U.S. speed eater retains title at July 4 hot dog contest

Thu Jul 4, 2013 5:51pm EDT
 
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By Noreen O'Donnell and Edith Honan

NEW YORK (Reuters) - Joey Chestnut, the reigning top dog in the annual Coney Island hot dog eating contest, won his seventh consecutive title on Thursday, devouring 69 hot dogs and buns as thousands of fans urged him on.

"I feel a little full," Chestnut, 29, of San Jose, California, joked after the 10-minute competition. "I'm happy as heck. Things couldn't have gone much better."

Staged like a sporting event, with TV cameras trained on the colorfully nicknamed contestants and high piles of hot dogs, the Nathan's Famous Fourth of July International Hot Dog-Eating Contest is a summertime event that began in 1916, the year that Nathan's Famous food stand opened on Surf Avenue at New York's seaside Coney Island.

Chestnut, 220 pounds (100 kg) and nicknamed "Jaws," defeated 14 men at a long table to take the mustard yellow champion's belt home once again. He broke his record of 68 hot dogs.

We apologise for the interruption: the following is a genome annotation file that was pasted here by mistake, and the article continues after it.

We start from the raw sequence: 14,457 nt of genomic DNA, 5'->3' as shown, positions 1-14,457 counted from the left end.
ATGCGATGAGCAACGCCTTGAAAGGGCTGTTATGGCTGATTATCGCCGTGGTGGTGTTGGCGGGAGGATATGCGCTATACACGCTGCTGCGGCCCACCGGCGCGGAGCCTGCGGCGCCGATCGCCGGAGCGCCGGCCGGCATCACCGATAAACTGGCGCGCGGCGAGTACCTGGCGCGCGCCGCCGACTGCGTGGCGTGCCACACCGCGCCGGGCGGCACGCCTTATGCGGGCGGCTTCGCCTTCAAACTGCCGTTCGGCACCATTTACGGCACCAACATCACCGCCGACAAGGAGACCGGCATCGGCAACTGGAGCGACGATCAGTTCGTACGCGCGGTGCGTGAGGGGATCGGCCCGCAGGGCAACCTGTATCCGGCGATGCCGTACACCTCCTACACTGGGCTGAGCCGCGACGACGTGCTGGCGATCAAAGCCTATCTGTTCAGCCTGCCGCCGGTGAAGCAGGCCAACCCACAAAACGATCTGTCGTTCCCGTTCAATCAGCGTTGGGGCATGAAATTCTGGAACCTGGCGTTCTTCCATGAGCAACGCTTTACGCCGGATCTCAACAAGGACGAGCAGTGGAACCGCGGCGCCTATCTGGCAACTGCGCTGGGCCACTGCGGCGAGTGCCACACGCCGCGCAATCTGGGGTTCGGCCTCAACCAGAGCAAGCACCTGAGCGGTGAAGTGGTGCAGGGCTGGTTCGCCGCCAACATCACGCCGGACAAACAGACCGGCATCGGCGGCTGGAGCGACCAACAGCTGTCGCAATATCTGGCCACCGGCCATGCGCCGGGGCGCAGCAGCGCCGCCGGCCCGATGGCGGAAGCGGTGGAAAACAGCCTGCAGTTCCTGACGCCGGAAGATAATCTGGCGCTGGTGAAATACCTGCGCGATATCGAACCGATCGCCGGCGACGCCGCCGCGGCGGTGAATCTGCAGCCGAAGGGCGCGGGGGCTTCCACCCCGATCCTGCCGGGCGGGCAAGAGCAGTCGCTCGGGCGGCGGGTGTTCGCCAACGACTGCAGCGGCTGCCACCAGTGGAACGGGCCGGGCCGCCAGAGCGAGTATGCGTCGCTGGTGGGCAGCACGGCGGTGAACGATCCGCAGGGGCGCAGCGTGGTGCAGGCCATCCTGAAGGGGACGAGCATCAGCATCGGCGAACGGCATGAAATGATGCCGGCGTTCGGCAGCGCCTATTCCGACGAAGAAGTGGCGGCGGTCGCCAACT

"It was hot as heck out there," Chestnut said, but added that was to be expected in New York on July 4.

The women's champion, 45-year-old Sonya Thomas from Alexandria, Virginia, barely held on to her title, besting the next competitor by only three-quarters of a hot dog.

Thomas managed just short of 37 dogs in 10 minutes, significantly below her record of 45. Second-place finisher Juliet Lee, 46, from Germantown, Maryland, managed to swallow 36 hot dogs.

The 100-pound (45-kg) Thomas, known as "The Black Widow," said she had a problem with the water she had used to dunk the buns, a technique used to make the bread go down more easily.   Continued...

 
Competitive eater Takeru Kobayashi is interviewed after competing in a hot dog eating competition in New York, July 4, 2013. Kobayashi ate 67 hot dogs, two shy of his record of 69 in a 10 minute period. REUTERS/Carlo Allegri